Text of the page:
Social media type posts should sporadically be mundane or uninspiring. One out of five sounds about right. Commenting on our routines and even weaknesses would allow others to know something closer to the truth about us and perhaps connect in a deeper sense. I don’t care what you post, everything is not amazing.
“This is how it really is around here.”
Would this possibly allow genuine growth on a small and large scale? Would it take us beyond the critic who says “Social media is a charade and makes us feel miserable?”
Today, soccer rain-outs and a cancelled church activity placed a chunk of unscheduled time on my hands. That felt great for a while. After sleeping in, I offered to make the kids eggs and pancakes. I was glad they wanted Honey Nut Cheerios and leftover pizza. I don’t exactly enjoy cooking and we had things to do.
Amy works most Saturdays because it’s good for her and necessary toward our still looming student loans. I gave the kids some work tasks while I completed small repairs and cleaned windows. With children, of course, there’s usually another side to getting things done. Asking them to work without providing specific guidance and attention usually results in frustration and tears. Of course they drug their feet, pestered, and generally whined. I snapped on one of them and had to apologize.
In all, the morning was restful and productive but wholly unremarkable. I will soon proceed to the basement to complete a mundane weight training session. This will include some difficult but doable squat, push and pull exercises that are not Instagram worthy. Well, I tend to think that every training session around here that involves free weights under the trees is Instagram worthy, but that’s probably just me, and why I don’t have Instagram.
Here’s something that is easy to miss about training and life in general. I’ve missed it plenty. It’s a message that does not elicit discontentment and sale products.
Life is a gift, but it’s mostly not all that exciting. Likewise in physical training, too often drawing from the well of epic, high intensity, “Give 110%” mentality leaves you burned out or injured. At best, training stagnates sooner than later because the body’s ability to recover and grow is outpaced by our eagerness to MAKE it happen.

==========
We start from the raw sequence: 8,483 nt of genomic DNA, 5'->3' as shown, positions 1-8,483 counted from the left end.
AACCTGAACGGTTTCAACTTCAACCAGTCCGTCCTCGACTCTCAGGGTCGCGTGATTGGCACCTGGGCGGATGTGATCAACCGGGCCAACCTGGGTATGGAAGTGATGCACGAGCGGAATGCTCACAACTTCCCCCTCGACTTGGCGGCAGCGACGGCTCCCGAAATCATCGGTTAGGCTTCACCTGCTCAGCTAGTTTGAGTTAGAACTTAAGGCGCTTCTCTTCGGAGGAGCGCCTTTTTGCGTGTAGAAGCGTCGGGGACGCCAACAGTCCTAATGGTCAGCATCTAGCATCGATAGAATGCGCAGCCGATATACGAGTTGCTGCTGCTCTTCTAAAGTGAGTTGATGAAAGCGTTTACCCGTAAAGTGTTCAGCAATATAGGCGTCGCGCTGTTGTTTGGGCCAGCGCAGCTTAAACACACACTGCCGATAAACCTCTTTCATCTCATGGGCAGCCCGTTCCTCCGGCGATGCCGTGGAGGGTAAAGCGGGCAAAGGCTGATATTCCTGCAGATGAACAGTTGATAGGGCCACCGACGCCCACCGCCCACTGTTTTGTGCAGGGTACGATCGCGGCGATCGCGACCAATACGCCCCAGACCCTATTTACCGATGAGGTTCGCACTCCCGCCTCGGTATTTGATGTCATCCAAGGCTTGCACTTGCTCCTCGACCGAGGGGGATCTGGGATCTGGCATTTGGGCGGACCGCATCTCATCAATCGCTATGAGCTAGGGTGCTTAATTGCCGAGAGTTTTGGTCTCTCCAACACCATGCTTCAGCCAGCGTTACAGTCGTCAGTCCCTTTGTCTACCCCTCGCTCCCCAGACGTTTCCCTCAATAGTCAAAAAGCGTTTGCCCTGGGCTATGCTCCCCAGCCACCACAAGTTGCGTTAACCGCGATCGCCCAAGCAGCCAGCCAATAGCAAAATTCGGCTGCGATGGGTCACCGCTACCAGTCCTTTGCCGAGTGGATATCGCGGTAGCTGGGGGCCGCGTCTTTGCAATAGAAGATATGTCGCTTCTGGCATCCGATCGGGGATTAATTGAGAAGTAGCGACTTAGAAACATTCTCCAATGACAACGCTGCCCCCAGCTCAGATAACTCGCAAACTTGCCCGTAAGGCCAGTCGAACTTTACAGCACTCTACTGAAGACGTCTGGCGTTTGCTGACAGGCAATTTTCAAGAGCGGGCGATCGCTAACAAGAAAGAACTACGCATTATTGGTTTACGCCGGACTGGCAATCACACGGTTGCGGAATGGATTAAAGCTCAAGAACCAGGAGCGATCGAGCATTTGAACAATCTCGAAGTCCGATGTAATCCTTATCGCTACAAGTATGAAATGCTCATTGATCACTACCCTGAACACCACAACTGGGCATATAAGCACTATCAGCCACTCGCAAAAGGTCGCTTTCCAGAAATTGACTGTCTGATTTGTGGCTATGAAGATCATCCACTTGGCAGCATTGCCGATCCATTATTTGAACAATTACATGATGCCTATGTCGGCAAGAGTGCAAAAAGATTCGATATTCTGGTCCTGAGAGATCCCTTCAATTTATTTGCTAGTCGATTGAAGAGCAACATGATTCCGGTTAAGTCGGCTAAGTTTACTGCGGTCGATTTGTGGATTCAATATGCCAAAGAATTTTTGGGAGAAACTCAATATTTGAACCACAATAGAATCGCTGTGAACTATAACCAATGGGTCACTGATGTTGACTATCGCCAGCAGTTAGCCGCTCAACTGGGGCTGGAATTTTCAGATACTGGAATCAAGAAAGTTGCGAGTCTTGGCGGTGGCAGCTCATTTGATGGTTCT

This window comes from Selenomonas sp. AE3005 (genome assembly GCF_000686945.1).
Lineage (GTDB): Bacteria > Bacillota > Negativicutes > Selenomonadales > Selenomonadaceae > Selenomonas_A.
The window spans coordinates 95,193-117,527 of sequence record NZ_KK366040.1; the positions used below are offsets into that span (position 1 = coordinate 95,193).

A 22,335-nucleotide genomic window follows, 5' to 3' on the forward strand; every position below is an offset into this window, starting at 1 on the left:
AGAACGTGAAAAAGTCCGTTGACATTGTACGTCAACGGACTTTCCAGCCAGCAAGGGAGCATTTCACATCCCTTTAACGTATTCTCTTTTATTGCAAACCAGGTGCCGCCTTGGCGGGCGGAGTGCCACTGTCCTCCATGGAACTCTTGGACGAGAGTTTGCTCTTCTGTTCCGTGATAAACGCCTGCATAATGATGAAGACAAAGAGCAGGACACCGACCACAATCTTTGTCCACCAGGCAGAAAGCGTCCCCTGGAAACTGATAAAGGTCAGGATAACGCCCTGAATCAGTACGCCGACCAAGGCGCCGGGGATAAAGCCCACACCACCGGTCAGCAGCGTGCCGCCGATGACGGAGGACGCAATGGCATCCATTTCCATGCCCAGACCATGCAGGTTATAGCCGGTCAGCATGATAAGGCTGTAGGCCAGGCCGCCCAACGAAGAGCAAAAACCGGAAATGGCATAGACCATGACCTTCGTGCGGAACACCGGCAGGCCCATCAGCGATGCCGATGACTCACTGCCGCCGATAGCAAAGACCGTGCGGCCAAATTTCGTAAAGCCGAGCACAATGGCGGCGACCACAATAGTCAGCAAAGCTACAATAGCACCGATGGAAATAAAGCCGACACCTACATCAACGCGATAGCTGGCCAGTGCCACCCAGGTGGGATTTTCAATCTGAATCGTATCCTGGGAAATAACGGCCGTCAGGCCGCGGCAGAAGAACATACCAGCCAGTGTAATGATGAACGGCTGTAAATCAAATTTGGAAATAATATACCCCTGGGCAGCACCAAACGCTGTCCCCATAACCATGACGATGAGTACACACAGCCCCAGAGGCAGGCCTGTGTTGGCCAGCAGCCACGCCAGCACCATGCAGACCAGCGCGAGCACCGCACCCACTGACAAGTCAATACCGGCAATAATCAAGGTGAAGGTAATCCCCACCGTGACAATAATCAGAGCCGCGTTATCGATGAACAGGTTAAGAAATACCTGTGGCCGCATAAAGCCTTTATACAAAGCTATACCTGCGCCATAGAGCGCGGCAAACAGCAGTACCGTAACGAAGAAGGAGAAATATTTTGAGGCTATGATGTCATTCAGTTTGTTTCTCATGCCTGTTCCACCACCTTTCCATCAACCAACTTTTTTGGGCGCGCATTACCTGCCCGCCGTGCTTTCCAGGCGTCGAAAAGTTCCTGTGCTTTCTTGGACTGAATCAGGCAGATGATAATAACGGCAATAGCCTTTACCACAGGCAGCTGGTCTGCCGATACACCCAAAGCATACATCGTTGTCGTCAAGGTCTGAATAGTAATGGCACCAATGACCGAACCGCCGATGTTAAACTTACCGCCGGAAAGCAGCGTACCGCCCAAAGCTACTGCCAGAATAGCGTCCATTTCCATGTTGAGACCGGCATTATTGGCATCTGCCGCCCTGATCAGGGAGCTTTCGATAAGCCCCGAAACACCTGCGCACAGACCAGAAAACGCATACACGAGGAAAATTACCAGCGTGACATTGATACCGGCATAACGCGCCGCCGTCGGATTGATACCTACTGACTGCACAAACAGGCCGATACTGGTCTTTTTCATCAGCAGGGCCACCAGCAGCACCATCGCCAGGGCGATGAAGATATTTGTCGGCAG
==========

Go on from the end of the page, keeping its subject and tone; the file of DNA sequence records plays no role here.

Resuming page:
Training is not all dead lift PRs and backflips. Frequent epic workouts are not only unnecessary but also deleterious to sustainable long-term progress. Depending on your biological age and training history, you may be able to go like mad three or four days per week for a time. But don’t say that I didn’t warn ya.
From what I understand, simply reflecting on our choices/consequences and forming the right habits are far more helpful than a flurry of intensity or anything that requires herculean discipline. Instead of asking about specific exercises, diets, programs Two Weeks to a Tighter -This- and Sixty Days to Shredded -That-, we should be thinking about specific realistic goals that we can commit to over the long haul.
Some insight from the Amazing Mundane:
- It is best to put in hard but reasonable effort, not frequently pushing your limits.
- Consistency is key, far above the high tech, trendy, and fashionable.
- Systematic progression (*not always linear) is the magic that keeps you from daily straining and suffering
And for the sake of honesty and genuine growth, let us share some of our small victories, ordinary events, and failures. May we find the patience and strength to truly value the rather mundane process and do well with the unremarkable grind that over time, usually delivers us to the foot of something amazing.
It truly is worth it, and too important to miss out on. And finally…
- When that day comes, THEN POUR IT ON.
And certainly…let us hear about that as well.